the html structure. For example, if you set the <body> element to have a font size
of 16 pixels, and the <h1> tag to have a font size of 120 percent, its size will be 120
percent of 16 pixels, which is 19.2 pixels.
‹ Ems are also relative, and work in exactly the same way as percentages, so 1.2em
is the equivalent of 120 percent. Some developers find that the smaller numbers
are easier to work with. They’re also useful when styling layout relative to text size.
For example, in the Carborelli’s call to action box, the padding is in ems, so it would
be based on the size of the text in that element. If we used percentages for that
padding, the browser would use a percentage of the width or height of the call to
action’s containing element instead.
Because ems and percentages are relative values, they have two major advantages over pixels:

If you set the site’s base text size at 14 pixels, for example, using the <body>
element, and set other elements with different font sizes using ems, then at a later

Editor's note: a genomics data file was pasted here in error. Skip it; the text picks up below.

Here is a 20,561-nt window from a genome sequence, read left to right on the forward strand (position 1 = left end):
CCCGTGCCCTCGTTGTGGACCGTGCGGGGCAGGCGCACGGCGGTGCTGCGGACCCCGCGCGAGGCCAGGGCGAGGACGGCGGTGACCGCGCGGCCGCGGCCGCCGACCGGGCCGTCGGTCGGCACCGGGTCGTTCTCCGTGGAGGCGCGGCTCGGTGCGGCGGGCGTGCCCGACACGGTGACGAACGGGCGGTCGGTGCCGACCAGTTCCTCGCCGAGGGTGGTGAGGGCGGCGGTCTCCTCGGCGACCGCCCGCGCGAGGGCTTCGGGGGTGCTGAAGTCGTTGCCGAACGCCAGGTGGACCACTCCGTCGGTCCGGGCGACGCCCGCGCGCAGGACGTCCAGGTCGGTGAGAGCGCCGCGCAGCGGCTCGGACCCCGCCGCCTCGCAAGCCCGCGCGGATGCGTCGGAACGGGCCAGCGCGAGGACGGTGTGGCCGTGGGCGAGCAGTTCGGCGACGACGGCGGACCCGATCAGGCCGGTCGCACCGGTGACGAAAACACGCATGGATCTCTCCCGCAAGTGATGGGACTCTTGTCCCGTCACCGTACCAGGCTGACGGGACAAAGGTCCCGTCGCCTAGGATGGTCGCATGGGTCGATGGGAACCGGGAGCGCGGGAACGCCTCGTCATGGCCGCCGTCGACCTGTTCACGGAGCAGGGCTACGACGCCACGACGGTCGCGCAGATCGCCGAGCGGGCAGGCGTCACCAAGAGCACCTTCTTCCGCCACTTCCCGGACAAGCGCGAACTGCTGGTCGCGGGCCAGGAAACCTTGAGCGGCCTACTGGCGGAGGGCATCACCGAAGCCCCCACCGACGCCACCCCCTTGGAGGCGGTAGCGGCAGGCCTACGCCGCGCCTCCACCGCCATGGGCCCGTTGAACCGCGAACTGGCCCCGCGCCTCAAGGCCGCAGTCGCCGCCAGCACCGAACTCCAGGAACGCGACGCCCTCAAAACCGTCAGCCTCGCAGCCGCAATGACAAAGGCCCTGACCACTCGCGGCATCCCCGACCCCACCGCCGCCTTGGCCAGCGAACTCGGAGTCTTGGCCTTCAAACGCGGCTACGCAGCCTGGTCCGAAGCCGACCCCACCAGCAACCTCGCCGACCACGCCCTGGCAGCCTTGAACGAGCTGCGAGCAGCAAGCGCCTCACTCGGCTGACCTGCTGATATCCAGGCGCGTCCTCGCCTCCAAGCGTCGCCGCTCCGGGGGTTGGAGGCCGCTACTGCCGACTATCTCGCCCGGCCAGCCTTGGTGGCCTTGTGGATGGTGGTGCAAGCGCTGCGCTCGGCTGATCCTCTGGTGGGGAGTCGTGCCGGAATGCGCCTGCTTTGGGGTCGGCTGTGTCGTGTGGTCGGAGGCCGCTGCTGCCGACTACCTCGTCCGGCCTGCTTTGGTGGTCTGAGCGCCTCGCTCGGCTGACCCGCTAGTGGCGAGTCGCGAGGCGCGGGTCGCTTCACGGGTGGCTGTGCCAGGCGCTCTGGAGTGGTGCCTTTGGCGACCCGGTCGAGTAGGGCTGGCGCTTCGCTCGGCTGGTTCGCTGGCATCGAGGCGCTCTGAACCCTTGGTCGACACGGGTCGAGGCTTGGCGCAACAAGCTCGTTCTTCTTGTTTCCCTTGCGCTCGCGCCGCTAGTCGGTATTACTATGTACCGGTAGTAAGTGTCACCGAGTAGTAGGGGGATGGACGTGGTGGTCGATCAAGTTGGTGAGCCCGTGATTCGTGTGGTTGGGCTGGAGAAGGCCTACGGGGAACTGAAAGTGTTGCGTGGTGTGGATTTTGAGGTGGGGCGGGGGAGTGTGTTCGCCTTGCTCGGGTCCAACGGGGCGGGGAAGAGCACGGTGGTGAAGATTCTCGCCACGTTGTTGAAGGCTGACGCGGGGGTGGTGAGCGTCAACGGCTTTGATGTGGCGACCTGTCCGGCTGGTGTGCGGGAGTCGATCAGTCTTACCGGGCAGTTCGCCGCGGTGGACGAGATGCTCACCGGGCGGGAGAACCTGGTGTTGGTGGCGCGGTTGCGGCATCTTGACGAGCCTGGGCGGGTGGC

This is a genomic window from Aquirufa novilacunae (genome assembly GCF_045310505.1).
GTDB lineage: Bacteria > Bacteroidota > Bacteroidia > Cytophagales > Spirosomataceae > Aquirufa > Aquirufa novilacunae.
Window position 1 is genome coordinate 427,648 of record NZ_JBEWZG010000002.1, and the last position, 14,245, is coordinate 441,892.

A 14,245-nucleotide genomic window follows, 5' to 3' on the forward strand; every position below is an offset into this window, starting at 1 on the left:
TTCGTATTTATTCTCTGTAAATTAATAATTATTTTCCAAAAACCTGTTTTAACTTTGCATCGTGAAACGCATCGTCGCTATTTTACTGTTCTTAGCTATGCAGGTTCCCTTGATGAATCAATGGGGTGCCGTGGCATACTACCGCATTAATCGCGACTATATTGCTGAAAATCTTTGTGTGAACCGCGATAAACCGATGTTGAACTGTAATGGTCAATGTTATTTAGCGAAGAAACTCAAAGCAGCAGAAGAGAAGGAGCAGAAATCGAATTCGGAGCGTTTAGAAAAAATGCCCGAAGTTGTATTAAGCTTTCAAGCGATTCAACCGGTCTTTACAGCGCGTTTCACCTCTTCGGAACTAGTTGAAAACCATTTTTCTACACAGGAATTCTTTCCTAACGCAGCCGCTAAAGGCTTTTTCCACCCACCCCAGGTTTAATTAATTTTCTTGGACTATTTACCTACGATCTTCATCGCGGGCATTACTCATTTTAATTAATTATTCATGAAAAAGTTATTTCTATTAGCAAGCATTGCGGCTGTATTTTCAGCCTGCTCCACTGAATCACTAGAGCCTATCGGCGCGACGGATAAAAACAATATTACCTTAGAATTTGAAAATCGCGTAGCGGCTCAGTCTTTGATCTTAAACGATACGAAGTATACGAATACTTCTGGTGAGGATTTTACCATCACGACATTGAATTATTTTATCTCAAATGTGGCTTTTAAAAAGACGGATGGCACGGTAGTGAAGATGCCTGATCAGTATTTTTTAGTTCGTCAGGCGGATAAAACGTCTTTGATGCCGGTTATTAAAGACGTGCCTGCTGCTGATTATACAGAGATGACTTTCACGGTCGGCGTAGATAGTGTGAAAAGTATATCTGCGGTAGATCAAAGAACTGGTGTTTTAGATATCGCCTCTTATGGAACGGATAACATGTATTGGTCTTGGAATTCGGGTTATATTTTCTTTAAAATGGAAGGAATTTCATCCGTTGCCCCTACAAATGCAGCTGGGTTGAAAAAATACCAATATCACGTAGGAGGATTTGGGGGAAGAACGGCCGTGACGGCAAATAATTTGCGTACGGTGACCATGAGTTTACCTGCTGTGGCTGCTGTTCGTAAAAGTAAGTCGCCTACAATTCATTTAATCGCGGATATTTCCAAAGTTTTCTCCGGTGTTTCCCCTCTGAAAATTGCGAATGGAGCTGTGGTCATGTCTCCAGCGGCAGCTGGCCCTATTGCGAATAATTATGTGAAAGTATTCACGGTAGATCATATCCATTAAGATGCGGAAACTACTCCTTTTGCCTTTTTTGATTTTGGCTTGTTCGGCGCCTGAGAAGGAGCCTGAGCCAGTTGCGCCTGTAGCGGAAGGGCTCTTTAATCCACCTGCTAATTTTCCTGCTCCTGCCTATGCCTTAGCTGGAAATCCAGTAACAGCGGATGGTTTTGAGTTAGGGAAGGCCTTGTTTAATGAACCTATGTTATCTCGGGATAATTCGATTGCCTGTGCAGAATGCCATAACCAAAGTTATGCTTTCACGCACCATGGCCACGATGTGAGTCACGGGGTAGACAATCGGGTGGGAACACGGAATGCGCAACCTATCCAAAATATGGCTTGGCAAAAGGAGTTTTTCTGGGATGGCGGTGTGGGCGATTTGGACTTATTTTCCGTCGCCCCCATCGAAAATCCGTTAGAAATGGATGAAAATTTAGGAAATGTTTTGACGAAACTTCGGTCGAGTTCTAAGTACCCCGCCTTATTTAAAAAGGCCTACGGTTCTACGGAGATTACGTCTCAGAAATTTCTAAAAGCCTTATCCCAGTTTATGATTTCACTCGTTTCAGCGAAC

date decide to make the text size larger, all you need to do is change the size for
the <body> element and this will have a knock-on effect on all other elements or
selectors that have been set in ems or pixels. This also means that you can adjust
the text size for all parts of the site on mobile devices using one change – to the
font size of the <body> element.
‹ As ems are relative, they adjust when the user changes their text size settings in
their browser, for example if he or she is visually impaired or short-sighted. Pixel
values won’t do this so well. This makes ems much better for accessibility.
You could use either, but ems are more commonly used as they’re simpler to work with.
A CSS strategy – working with a CSS framework
As we’re about to learn, there are lots of CSS frameworks to choose from. Regardless
of which one you end up with, this is where a lot of time-saving “magic” can start to
happen for you and your design process. By using a CSS framework, you can quickly
set up layout positioning for your mock-up. Let’s take a quick tour of the top two CSS